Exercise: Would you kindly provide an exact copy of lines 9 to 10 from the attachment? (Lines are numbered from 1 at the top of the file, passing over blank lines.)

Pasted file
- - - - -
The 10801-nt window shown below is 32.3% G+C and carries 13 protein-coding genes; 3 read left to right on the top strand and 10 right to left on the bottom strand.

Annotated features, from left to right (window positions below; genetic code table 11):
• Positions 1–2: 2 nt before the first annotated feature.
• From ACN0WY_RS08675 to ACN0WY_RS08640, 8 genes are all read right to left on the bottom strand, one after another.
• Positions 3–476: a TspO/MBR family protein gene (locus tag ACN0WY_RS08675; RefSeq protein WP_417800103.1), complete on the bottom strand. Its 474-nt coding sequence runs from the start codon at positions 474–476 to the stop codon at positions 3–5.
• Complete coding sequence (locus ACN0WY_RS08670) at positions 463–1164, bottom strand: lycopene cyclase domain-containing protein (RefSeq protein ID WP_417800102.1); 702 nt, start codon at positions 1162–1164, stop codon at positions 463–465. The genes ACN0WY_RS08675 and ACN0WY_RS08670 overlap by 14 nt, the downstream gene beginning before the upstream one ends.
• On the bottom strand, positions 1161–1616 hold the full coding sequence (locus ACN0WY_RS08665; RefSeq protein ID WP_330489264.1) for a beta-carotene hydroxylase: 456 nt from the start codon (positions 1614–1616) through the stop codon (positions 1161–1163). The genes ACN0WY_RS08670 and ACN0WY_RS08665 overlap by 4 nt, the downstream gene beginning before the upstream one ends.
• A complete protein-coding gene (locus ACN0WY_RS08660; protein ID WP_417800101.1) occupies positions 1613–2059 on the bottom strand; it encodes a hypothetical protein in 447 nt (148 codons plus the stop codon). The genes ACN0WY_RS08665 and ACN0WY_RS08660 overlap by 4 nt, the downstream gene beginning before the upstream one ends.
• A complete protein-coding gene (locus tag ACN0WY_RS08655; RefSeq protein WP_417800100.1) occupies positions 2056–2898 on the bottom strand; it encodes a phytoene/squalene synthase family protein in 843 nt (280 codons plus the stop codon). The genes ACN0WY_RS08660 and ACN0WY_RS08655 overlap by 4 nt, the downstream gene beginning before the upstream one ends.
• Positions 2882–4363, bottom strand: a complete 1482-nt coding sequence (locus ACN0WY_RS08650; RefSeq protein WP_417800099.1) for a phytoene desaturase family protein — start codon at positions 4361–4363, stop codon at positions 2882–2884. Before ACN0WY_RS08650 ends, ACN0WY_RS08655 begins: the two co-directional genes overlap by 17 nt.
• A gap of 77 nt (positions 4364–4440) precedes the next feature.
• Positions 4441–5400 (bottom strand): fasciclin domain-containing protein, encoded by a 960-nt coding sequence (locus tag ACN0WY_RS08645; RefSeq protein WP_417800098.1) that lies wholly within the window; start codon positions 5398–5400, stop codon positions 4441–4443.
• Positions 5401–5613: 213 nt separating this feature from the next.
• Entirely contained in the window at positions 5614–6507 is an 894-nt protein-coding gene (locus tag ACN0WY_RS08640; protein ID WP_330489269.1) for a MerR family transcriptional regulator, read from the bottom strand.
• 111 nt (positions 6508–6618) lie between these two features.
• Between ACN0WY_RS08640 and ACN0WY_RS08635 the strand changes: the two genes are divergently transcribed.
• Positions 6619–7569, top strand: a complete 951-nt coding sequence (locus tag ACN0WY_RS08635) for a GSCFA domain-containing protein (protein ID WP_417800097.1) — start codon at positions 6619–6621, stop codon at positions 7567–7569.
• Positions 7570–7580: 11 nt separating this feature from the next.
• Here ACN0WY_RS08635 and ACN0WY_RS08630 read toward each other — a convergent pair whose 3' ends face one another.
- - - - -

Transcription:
• A complete protein-coding gene (locus tag ACN0WY_RS08655; RefSeq protein WP_417800100.1) occupies positions 2056–2898 on the bottom strand; it encodes a phytoene/squalene synthase family protein in 843 nt (280 codons plus the stop codon). The genes ACN0WY_RS08660 and ACN0WY_RS08655 overlap by 4 nt, the downstream gene beginning before the upstream one ends.
• Positions 2882–4363, bottom strand: a complete 1482-nt coding sequence (locus ACN0WY_RS08650; RefSeq protein WP_417800099.1) for a phytoene desaturase family protein — start codon at positions 4361–4363, stop codon at positions 2882–2884. Before ACN0WY_RS08650 ends, ACN0WY_RS08655 begins: the two co-directional genes overlap by 17 nt.